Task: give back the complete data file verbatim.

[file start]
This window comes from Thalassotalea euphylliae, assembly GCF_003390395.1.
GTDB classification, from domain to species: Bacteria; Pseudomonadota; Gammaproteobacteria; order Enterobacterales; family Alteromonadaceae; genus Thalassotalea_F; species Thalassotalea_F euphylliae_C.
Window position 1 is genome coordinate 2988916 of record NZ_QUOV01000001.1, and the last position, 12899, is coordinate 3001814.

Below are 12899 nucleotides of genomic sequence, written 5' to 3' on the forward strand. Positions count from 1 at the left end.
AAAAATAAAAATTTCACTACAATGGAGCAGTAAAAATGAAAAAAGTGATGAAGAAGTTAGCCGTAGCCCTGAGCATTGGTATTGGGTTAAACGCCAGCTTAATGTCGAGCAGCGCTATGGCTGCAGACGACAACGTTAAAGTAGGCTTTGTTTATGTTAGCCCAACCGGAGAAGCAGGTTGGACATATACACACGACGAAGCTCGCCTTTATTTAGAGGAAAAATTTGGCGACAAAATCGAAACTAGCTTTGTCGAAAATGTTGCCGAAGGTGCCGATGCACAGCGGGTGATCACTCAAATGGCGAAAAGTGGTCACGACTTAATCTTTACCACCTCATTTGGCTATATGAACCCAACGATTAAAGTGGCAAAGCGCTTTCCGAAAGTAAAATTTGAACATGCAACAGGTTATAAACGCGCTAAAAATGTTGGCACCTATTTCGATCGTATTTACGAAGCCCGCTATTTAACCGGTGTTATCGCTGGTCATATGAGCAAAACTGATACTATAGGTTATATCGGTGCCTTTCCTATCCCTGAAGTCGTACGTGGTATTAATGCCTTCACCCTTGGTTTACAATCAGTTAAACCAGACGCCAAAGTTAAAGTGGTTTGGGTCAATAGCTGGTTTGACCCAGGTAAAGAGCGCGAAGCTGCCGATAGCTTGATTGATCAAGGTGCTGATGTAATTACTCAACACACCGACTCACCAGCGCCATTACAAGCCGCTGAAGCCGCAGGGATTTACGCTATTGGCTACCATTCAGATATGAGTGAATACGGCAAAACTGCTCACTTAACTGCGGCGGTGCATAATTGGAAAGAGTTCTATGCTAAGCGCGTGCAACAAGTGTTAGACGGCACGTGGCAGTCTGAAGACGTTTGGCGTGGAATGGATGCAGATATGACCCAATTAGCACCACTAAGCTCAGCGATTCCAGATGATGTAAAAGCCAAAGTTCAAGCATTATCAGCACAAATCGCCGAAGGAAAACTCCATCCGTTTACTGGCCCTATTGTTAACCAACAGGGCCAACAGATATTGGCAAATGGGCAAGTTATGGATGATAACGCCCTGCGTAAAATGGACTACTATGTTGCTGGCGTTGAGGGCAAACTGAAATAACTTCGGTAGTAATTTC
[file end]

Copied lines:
This window comes from Thalassotalea euphylliae, assembly GCF_003390395.1.
GTDB classification, from domain to species: Bacteria; Pseudomonadota; Gammaproteobacteria; order Enterobacterales; family Alteromonadaceae; genus Thalassotalea_F; species Thalassotalea_F euphylliae_C.
Window position 1 is genome coordinate 2988916 of record NZ_QUOV01000001.1, and the last position, 12899, is coordinate 3001814.

Below are 12899 nucleotides of genomic sequence, written 5' to 3' on the forward strand. Positions count from 1 at the left end.
AAAAATAAAAATTTCACTACAATGGAGCAGTAAAAATGAAAAAAGTGATGAAGAAGTTAGCCGTAGCCCTGAGCATTGGTATTGGGTTAAACGCCAGCTTAATGTCGAGCAGCGCTATGGCTGCAGACGACAACGTTAAAGTAGGCTTTGTTTATGTTAGCCCAACCGGAGAAGCAGGTTGGACATATACACACGACGAAGCTCGCCTTTATTTAGAGGAAAAATTTGGCGACAAAATCGAAACTAGCTTTGTCGAAAATGTTGCCGAAGGTGCCGATGCACAGCGGGTGATCACTCAAATGGCGAAAAGTGGTCACGACTTAATCTTTACCACCTCATTTGGCTATATGAACCCAACGATTAAAGTGGCAAAGCGCTTTCCGAAAGTAAAATTTGAACATGCAACAGGTTATAAACGCGCTAAAAATGTTGGCACCTATTTCGATCGTATTTACGAAGCCCGCTATTTAACCGGTGTTATCGCTGGTCATATGAGCAAAACTGATACTATAGGTTATATCGGTGCCTTTCCTATCCCTGAAGTCGTACGTGGTATTAATGCCTTCACCCTTGGTTTACAATCAGTTAAACCAGACGCCAAAGTTAAAGTGGTTTGGGTCAATAGCTGGTTTGACCCAGGTAAAGAGCGCGAAGCTGCCGATAGCTTGATTGATCAAGGTGCTGATGTAATTACTCAACACACCGACTCACCAGCGCCATTACAAGCCGCTGAAGCCGCAGGGATTTACGCTATTGGCTACCATTCAGATATGAGTGAATACGGCAAAACTGCTCACTTAACTGCGGCGGTGCATAATTGGAAAGAGTTCTATGCTAAGCGCGTGCAACAAGTGTTAGACGGCACGTGGCAGTCTGAAGACGTTTGGCGTGGAATGGATGCAGATATGACCCAATTAGCACCACTAAGCTCAGCGATTCCAGATGATGTAAAAGCCAAAGTTCAAGCATTATCAGCACAAATCGCCGAAGGAAAACTCCATCCGTTTACTGGCCCTATTGTTAACCAACAGGGCCAACAGATATTGGCAAATGGGCAAGTTATGGATGATAACGCCCTGCGTAAAATGGACTACTATGTTGCTGGCGTTGAGGGCAAACTGAAATAACTTCGGTAGTAATTTC